By Tiffany Fox
San Diego, Calif., Oct. 18, 2016 – A University of California San Diego-led effort to improve biomedical research reproducibility continues to gain traction, with experts at the recent Global Biological Standards Institute (GBSI) workshop agreeing to adopt a scoring system based in part on the UC San Diego researchers’ recommendations. The system will help researchers choose reliable antibodies for their experiments and better ensure that research can be replicated.
Antibodies are large proteins that are akin to police search dogs – they bind to specific biomolecules, helping researchers track and identify those molecules throughout tissues in the body. But when researchers do not specify in their documentation which antibodies they have used (or they use poorly characterized antibodies), their data is either suspect or not reproducible, which can lead to wasted resources and potential scientific controversy. A scoring and tracking system will both provide a way to validate an antibody’s performance for different kinds of experiments (since not all experiments use antibodies in the same way) and improve researchers’ confidence that a particular antibody will work as expected.
Suggestions for how to develop such a scoring system were published prior to the GBSI workshop in the journal Nature Methods by a team lead by UC San Diego neuroscientist and Qualcomm Institute affiliate Anita Bandrowski. The GBSI organizers aim to spend the next six months drawing on these suggestions for each of the major kinds of experiments that rely on antibodies.
The agreement comes on the heels of announcements by Cell Press and Thermo Fisher Scientific that they will also adopt new labeling and identification standards originally promoted by Bandrowski and her colleagues. Cell Press announced in August that it has redesigned the methodology section in its leading biomedical journal, Cell, to include Structured, Transparent, Accessible Reporting (STAR) Methods. The STAR Methods are designed to label biological reagents (such as specific cell lines, antibodies, chemical agents or types of mice) in a way that makes scientific information flow easier for the author to describe and easier for the reader to replicate. The new methods are designed to align with new reporting guidelines from the National Institutes for Health’s Rigor and Reproducibility Initiative, as well as recommended guidelines from the Resource Identification Initiative, which Bandrowski oversees.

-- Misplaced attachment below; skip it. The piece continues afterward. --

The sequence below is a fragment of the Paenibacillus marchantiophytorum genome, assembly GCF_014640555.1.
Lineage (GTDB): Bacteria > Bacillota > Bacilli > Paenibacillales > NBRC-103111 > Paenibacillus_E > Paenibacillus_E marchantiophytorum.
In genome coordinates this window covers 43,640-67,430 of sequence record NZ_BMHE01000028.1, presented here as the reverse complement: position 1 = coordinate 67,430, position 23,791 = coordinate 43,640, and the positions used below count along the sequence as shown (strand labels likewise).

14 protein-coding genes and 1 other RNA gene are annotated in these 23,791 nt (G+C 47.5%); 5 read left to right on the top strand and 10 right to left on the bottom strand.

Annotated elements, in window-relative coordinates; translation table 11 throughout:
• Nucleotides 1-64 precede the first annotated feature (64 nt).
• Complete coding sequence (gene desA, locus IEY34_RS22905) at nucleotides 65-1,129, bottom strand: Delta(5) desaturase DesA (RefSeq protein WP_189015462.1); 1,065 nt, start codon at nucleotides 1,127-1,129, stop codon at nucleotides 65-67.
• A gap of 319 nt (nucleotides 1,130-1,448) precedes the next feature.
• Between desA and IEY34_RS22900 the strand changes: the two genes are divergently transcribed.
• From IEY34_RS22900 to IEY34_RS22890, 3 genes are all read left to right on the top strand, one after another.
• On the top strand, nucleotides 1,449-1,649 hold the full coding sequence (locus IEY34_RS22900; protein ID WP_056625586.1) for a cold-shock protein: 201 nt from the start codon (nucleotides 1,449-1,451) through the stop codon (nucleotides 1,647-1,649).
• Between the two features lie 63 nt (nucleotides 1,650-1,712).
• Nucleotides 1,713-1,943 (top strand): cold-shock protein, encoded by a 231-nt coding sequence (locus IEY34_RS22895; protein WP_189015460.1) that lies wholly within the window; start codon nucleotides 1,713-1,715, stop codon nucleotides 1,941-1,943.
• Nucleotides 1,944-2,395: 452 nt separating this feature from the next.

Dorota Skowronska-Krawczyk, an associate project science with the UC San Diego School of Medicine, was one of the first researchers to have a paper published in Cell during the pilot phase of the STAR roll-out.
“These new standards reflect the general need – especially in the Health Sciences – for reproducible data and transparency of the process,” she said. “New standards imposed by publishers are very important, as they may – and should – become just the ‘standard’ procedure in data recording and publishing. I think that the new way of sharing important information about research, once adopted by scientists will not only help to optimally use the limited resources but also will become one of the pillars of faster progress.”
Thermo Fisher Scientific – a San Diego-based multinational biotech company – has also announced it will adopt newly proposed methods (originally proposed by Bandrowski and colleagues in their Nature Methods paper) for validating the antibodies it sells for research applications.
“Labeling and identification standards of research materials promotes transparency and reproducibility of important scientific research,” said Matt Baker, Director of R&D and Business Development, RUO Antibodies at Thermo Fisher Scientific. “We believe the goal of Research Identification Initiative is one very important part of what the International Working Group on Antibody Validation is striving to accomplish – standardized guidelines for antibody specificity, functionality and reproducibility.”